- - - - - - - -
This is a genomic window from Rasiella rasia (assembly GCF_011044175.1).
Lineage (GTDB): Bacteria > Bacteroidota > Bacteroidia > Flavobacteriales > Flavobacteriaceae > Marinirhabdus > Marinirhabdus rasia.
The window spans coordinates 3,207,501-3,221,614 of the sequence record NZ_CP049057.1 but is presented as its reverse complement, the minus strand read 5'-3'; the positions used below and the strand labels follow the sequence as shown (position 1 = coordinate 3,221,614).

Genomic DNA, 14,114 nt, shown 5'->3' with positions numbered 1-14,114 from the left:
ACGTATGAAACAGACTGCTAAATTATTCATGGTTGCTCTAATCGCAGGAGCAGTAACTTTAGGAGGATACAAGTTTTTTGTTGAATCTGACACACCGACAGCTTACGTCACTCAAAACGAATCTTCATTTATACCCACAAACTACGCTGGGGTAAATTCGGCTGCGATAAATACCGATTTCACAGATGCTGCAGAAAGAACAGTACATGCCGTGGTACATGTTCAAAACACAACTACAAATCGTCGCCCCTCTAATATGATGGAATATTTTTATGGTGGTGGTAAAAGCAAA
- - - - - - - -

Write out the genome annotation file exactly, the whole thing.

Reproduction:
This is a genomic window from Rasiella rasia (assembly GCF_011044175.1).
Lineage (GTDB): Bacteria > Bacteroidota > Bacteroidia > Flavobacteriales > Flavobacteriaceae > Marinirhabdus > Marinirhabdus rasia.
The window spans coordinates 3,207,501-3,221,614 of the sequence record NZ_CP049057.1 but is presented as its reverse complement, the minus strand read 5'-3'; the positions used below and the strand labels follow the sequence as shown (position 1 = coordinate 3,221,614).

Genomic DNA, 14,114 nt, shown 5'->3' with positions numbered 1-14,114 from the left:
ACGTATGAAACAGACTGCTAAATTATTCATGGTTGCTCTAATCGCAGGAGCAGTAACTTTAGGAGGATACAAGTTTTTTGTTGAATCTGACACACCGACAGCTTACGTCACTCAAAACGAATCTTCATTTATACCCACAAACTACGCTGGGGTAAATTCGGCTGCGATAAATACCGATTTCACAGATGCTGCAGAAAGAACAGTACATGCCGTGGTACATGTTCAAAACACAACTACAAATCGTCGCCCCTCTAATATGATGGAATATTTTTATGGTGGTGGTAAAAGCAAA